AlterPoints network device configuration management tool efficiently handles an essential IT chore—configuration management. Small and midsize enterprises that use a variety of network gear will likely benefit most from DeviceAuthority because of its centralization capabilities. AlterPoint should add subsidiary management consoles to accommodate large organizations in multiple geographic locations.
EVALUATION SHORT LIST
Version 1.1, which started shipping last month, includes support for 15 makes of network equipment, including routers, firewalls, wireless access points and VPN (virtual private network) concentrators.
During eWEEK Labs tests, we found DeviceAuthority far more effective at managing our multivendor network than using the patchwork of single-vendor management tools—even though these tools were always more capable.
For example, Cisco Systems Inc.s CiscoWorks used graphic representations of the chassis of our Catalyst 3500 switch to show which ports were in use. Although we couldnt get this kind of information from DeviceAuthority, most IT managers will likely gain far more from its ability to back up, restore and report on numerous device configurations from multiple vendors.
In tests, it seemed almost too easy to centrally manage the configuration files of our Extreme Networks Inc. Summit48 switches, Cisco Secure PIX 506 firewall and F5 Networks Inc. Big-IP 2400 traffic management appliance.
AlterPoint has added role-based administration, a requirement for enterprise-class management products, to DeviceAuthority. We used role-based administration to divvy up configuration management tasks among groups of devices. For example, we gave full administrative rights to machines on one test network to one user while enabling the account to view configurations on other networks.
This finer layer of control means that IT administrators can delegate control over machines without giving away the keys of the kingdom, as happened in the previous version of the product. However, we would like to see AlterPoint add more information about who made changes to configurations. We were able to e-mail configuration and change reports on a scheduled basis—an improvement over the 1.0 version of DeviceAuthority.
DeviceAuthoritys most direct competitors are the management tools provided by equipment vendors such as Cisco and products including Dorado Software Inc.s Redcell ConfigX. DeviceAuthoritys chief advantage over other products is its uniform management interface across product lines.
Redcell ConfigX differs in that it is part of a network management suite, a potential boon for IT managers who want to provision services such as VPNs or firewalls from a central console.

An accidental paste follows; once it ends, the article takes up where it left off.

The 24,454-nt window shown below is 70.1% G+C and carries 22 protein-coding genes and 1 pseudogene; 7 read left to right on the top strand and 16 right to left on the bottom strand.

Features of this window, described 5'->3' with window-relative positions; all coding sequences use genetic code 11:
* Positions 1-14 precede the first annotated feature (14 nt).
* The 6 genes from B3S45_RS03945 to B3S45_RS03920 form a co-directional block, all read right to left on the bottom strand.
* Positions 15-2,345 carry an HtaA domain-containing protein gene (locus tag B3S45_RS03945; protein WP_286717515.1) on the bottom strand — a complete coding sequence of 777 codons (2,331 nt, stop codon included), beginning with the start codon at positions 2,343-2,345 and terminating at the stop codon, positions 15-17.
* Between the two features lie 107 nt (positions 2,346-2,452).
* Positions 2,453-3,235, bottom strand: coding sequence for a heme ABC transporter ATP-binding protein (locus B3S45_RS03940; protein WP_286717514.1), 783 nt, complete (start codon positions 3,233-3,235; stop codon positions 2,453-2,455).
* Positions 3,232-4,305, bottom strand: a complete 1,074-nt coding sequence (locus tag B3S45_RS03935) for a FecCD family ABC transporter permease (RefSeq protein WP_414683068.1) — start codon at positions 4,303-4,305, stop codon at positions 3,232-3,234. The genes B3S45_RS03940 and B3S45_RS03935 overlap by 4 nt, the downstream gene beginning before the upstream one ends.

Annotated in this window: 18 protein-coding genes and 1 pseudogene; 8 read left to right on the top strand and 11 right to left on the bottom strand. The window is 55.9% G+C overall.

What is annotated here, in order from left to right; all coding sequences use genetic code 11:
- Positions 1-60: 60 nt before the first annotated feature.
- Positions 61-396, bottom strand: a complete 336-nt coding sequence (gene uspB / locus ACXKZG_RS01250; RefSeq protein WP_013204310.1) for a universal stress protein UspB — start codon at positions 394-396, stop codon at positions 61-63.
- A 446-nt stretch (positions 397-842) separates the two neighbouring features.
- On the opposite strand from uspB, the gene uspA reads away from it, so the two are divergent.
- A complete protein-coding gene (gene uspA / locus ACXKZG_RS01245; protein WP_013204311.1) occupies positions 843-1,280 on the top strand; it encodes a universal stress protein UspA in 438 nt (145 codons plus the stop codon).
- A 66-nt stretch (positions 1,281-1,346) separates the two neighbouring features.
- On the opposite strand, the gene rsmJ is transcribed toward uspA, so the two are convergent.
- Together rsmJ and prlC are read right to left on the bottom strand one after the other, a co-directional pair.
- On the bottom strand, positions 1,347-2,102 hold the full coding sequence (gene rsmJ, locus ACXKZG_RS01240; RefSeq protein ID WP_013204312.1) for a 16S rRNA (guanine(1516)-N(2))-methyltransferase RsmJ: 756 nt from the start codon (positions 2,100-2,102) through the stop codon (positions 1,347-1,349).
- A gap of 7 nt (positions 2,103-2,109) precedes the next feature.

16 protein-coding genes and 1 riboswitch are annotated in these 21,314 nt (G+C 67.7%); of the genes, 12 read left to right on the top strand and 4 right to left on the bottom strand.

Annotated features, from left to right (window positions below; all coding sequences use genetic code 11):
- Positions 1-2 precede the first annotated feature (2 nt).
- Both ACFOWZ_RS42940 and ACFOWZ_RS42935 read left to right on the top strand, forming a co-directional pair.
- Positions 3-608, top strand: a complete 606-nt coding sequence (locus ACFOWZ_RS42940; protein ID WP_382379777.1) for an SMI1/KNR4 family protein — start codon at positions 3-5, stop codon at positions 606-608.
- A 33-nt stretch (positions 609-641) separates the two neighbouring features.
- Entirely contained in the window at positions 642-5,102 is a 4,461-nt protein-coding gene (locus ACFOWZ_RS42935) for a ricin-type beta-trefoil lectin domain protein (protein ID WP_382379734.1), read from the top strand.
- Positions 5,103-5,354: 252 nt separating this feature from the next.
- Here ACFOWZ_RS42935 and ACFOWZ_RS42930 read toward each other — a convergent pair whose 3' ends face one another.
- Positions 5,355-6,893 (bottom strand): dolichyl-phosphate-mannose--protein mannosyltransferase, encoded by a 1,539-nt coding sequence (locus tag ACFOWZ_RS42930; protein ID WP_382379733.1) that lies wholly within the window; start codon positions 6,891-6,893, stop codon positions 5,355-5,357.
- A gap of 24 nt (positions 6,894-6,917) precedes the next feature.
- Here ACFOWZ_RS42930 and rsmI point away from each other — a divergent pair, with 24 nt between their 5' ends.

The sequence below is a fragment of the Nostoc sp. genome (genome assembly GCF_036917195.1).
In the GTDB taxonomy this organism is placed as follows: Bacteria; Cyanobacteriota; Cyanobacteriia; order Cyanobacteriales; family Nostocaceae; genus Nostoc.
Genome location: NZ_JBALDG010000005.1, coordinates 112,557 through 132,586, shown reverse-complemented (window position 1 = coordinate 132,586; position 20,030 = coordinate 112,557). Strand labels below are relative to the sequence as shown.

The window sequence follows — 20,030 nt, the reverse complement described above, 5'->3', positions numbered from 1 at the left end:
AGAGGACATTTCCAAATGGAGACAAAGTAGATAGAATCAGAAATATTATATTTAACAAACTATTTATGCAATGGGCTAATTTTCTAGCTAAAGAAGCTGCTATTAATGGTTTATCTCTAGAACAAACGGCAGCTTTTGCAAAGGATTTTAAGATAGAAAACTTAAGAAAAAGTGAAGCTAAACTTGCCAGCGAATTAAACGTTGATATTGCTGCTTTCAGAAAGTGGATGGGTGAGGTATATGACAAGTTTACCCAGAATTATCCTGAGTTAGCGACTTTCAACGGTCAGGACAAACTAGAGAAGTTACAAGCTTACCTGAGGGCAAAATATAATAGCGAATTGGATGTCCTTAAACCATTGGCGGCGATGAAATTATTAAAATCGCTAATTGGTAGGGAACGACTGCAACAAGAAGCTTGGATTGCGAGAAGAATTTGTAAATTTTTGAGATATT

Implementing VPNs is not a simple process, and it is arguable that vendor-specific tools are the most cost-effective way to provide these services.
DeviceAuthority is competitively priced at $3,995 for the console and 40 devices and $7,995 for the console and 100 devices. License packs to support additional products are available.
Small and midsize enterprises will likely get the most utility out of DeviceAuthority because it expertly snaps up device configuration files and neatly stores them at the central console.
The lack of subsidiary consoles will likely hamper large enterprises. For example, managing devices in a network separated by a simulated WAN proved to be very bandwidth-intensive. We installed another DeviceAuthority tool elsewhere on the network, which solved the problem.
However, this raised other concerns about sharing information on the state of our network. We had to run separate reports from both management consoles and were unable to manage common users from the same installation. Although these concerns arent deal breakers, we hope AlterPoint will make it easier to integrate multisite management into a single console.
DeviceAuthority can now show the differences between configuration files. We configured a Cisco 1750 router to provide services to one of our networks. Then we made several routing changes that hampered the efficiency of the router.
We used DeviceAuthority to highlight the differences between the two configuration files. Besides using the "diff" report to quickly correct configurations, IT managers could also use the reports as teaching tools to help network administrators better understand various configuration parameters.
Improved productivity is the name of the game for DeviceAuthority, but the tool can also improve network security. We spend hours configuring firewalls, routers and other infrastructure devices so that they can provide the best performance with the greatest amount of security.
We therefore appreciated how easy it was to use DeviceAuthority to store different, specially tuned configurations for various network devices. We used DeviceAuthority to quickly store incremental changes to configurations in progress.
New in this version is the ability to use Secure Shell, Secure Copy and Secure HTTP to communicate between the DeviceAuthority console and managed devices.
Although this required considerably more setup time, IT managers who want to ensure greater network security can use these methods to keep configurations from crossing the network in the clear.
However, although network administrators can employ DeviceAuthority to improve network security, the product is not a security monitoring tool. IT managers who use DeviceAuthority to keep tabs on configuration changes for security reasons should plan on scheduling diff reports and then manually reviewing the reports to spot changes.
Senior Analyst Cameron Sturdevant can be contacted at firstname.lastname@example.org.